Akiba reported severe hypoglycemia in 13% of pheochromocytoma patients, usually two to 4.5 hours after surgery [34]. Patients with higher preoperative urinary epinephrine, but not norepinephrine, and those with either diabetes mellitus or impaired glucose tolerance were more likely to develop postoperative hypoglycemia [29]. Pheochromocytoma and paragangliomas may be linked to multiple endocrine neoplasia (MEN) type 2, von Hippel-Lindau (VHL) disease, and neurofibromatosis type 1 (NF1). Severe hypoglycemia appears more prevalent in VHL disease. High tumor burden and increased hemodynamic volatility are associated with the greatest risk of fatal hypoglycemia [35-36]. Improved beta cell function and a comparison of pre-surgery to post-surgery status indicated a significant positive association to improved urinary metanephrines and a significant negative association to urinary normetanephrines [37]. Chen also reported that hypoglycemia may be more common in epinephrine-secreting tumors and after longer durations of operation [38]. Rarely, progressive and fatal hypoglycemia due to direct tumor consumption of glucose, as evidenced by positron emission tomography (PET), has been reported in malignant pheochromocytoma [39]

All patients undergoing resection of adrenal and extra‐adrenal pheochromocytomas require intensive monitoring of serum glucose levels during and after surgery. Intravenous glucose infusion with glucose monitoring is recommended. While there has been an emphasis on hypoglycemia following resection of pheochromocytomas, post-prandial hypoglycemia has also been noted. Hiramatsu reported reactive hypoglycemia and hyperinsulinemia following oral glucose in a patient with pheochromocytoma [40]. Stimulation of insulin production through activation of beta-2 adrenoceptors may also impact glucagon secretion and contribute to reactive hypoglycemia [41].

Paraganglioma is a rare tumor of the neural crest and can also be associated with catecholamine excess. It can have malignant potential and serial imaging is recommended for observation upon tissue diagnosis. Hypoglycemia has also been reported in paragangliomas, and co-secretion of insulin and catecholamines may rarely occur [42-43]. Interestingly, insulin growth factor II (IGF-II) has been identified in paraganglioma and pheochromocytoma tissue [44]. While IGF-II has been implicated in non-insulin mediated hypoglycemia in many tumors, no reports to date indicate this mechanism operates in pheochromocytomas and paragangliomas.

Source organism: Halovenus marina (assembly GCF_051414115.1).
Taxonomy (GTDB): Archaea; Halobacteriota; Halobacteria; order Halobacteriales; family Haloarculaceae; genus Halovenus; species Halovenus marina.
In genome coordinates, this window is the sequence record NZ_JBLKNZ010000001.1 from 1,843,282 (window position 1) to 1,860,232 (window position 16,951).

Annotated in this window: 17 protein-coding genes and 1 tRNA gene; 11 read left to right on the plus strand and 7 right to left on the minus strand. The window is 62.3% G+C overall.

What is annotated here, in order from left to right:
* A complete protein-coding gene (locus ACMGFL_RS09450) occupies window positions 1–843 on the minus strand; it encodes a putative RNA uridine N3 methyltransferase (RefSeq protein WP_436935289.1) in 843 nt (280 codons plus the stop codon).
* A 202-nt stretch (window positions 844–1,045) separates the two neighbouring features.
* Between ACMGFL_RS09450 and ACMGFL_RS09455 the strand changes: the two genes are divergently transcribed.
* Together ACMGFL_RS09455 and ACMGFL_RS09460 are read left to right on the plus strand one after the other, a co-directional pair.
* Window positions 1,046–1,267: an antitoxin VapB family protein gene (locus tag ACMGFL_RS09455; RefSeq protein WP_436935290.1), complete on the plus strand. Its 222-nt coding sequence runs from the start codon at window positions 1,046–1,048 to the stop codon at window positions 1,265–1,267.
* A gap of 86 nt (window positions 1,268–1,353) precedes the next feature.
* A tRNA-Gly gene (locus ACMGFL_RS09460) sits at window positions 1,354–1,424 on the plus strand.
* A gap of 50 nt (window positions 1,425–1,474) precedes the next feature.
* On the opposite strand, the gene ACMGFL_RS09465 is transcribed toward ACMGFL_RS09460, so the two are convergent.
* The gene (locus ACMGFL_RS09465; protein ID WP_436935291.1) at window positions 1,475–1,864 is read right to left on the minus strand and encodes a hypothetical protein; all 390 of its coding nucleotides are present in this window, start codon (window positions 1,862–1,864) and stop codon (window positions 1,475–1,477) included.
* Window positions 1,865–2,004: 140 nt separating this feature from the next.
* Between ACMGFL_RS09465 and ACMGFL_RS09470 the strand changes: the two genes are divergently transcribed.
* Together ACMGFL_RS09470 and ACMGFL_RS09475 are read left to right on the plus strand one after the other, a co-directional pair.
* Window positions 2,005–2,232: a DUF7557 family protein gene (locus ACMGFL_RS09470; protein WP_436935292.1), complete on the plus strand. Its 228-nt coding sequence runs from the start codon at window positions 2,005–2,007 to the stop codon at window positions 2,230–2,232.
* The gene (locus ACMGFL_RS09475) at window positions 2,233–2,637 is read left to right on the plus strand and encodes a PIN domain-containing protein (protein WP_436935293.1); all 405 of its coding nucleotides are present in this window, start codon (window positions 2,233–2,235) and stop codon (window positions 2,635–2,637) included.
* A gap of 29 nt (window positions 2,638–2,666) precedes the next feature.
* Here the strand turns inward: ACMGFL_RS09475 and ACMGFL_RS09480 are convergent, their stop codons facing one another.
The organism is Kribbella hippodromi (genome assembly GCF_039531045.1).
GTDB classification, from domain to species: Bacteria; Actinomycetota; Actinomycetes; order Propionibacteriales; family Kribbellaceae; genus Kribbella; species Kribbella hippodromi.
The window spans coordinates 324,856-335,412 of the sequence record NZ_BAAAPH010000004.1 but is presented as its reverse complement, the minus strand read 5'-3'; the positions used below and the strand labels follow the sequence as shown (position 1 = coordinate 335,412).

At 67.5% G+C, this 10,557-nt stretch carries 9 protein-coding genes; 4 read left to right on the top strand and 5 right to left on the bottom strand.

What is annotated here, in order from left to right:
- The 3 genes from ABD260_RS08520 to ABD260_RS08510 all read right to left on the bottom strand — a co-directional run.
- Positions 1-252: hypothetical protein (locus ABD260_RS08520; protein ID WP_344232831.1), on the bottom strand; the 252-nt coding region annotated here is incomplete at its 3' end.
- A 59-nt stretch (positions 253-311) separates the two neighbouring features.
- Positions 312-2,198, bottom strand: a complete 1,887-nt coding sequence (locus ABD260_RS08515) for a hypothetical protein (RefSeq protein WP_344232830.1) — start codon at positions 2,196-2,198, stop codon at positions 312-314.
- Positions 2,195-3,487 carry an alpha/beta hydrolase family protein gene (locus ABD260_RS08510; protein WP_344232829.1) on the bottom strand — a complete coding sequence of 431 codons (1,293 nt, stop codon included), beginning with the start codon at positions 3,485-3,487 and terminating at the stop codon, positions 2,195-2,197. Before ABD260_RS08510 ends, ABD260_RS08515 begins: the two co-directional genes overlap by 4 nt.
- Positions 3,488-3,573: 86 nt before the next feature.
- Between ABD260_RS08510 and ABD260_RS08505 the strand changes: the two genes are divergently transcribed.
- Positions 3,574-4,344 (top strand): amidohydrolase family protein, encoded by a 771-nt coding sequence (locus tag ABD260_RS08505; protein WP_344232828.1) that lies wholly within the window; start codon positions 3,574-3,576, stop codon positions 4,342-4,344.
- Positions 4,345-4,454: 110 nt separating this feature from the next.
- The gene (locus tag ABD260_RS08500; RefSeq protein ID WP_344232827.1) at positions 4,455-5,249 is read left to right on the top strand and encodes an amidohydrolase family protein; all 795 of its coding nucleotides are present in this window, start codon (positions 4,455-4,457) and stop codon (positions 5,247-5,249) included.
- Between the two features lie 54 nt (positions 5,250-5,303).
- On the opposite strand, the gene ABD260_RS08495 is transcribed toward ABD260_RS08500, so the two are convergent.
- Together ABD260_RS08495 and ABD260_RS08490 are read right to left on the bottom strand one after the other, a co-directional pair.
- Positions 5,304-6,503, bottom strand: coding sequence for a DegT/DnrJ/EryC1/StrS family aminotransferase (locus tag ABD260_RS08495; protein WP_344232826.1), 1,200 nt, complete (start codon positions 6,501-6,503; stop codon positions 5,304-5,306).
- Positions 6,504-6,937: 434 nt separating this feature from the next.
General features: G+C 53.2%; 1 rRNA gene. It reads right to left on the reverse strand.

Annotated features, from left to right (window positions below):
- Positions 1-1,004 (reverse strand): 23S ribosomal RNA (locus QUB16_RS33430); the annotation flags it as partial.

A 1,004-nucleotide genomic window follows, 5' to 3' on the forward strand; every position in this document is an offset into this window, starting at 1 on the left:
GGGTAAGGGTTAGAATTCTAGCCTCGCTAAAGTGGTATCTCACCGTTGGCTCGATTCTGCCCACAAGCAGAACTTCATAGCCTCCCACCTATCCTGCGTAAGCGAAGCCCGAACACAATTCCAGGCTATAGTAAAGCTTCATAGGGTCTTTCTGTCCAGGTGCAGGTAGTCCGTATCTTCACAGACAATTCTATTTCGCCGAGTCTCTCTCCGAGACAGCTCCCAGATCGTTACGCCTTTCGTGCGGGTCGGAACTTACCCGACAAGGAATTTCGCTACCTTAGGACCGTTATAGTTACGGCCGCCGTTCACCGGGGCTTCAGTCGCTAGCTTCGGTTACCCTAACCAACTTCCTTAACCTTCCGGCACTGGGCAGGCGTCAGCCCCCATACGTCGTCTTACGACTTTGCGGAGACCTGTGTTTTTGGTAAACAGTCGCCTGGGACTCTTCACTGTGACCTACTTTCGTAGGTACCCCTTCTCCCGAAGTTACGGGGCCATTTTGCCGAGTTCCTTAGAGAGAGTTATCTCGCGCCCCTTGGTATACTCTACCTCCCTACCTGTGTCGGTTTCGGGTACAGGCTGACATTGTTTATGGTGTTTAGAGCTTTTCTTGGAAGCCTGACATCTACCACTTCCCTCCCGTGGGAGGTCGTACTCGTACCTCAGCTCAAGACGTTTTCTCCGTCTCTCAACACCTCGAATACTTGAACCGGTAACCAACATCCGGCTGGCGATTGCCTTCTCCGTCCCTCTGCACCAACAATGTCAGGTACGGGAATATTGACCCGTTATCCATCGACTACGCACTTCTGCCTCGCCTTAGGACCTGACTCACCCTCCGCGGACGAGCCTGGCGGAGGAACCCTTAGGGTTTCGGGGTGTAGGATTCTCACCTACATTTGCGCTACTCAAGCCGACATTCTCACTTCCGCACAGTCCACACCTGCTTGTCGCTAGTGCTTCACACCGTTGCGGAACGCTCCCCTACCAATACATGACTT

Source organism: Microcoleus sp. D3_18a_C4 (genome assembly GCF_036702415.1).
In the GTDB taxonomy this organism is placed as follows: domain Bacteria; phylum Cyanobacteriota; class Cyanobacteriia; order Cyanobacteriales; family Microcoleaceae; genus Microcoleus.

Conclusions

Clinicians may be faced with life-threatening disturbances in glucose and insulin homeostasis when managing pheochromocytomas and/or paragangliomas. Hyperglycemic syndromes as well as reactive and fasting hypoglycemia as described may be encountered. Much of the data relating to pheochromocytoma, paraganglioma, and altered glucose and insulin homeostasis remain anecdotal. We recommend multicenter international collaborative studies be undertaken to better delineate the pathophysiology. Such studies would also be able to separate intrinsic catecholamine effects from medication and other factors that could also contribute to the altered hormonal milieu. Moreover, pheochromocytoma linked to neurocutaneous disorders such as neurofibromatosis and von Hippel-Lindau disease may have special characteristics that await delineation.


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Review article
peer-reviewed

Glycemic Disturbances in Pheochromocytoma and Paraganglioma


Author Information

Joshua A. Ronen Corresponding Author

Internal Medicine, Texas Tech University Health Sciences Center, Odessa, USA

Meredith Gavin

Internal Medicine, Texas Tech University Health Sciences Center, Lubbock, USA

Misty D. Ruppert

Internal Medicine, Texas Tech University Health Sciences Center, Lubbock, USA

Alan N. Peiris

Internal Medicine, Texas Tech University Health Sciences Center, Lubbock, USA


Ethics Statement and Conflict of Interest Disclosures

Conflicts of interest: In compliance with the ICMJE uniform disclosure form, all authors declare the following: Payment/services info: All authors have declared that no financial support was received from any organization for the submitted work. Financial relationships: All authors have declared that they have no financial relationships at present or within the previous three years with any organizations that might have an interest in the submitted work. Other relationships: All authors have declared that there are no other relationships or activities that could appear to have influenced the submitted work.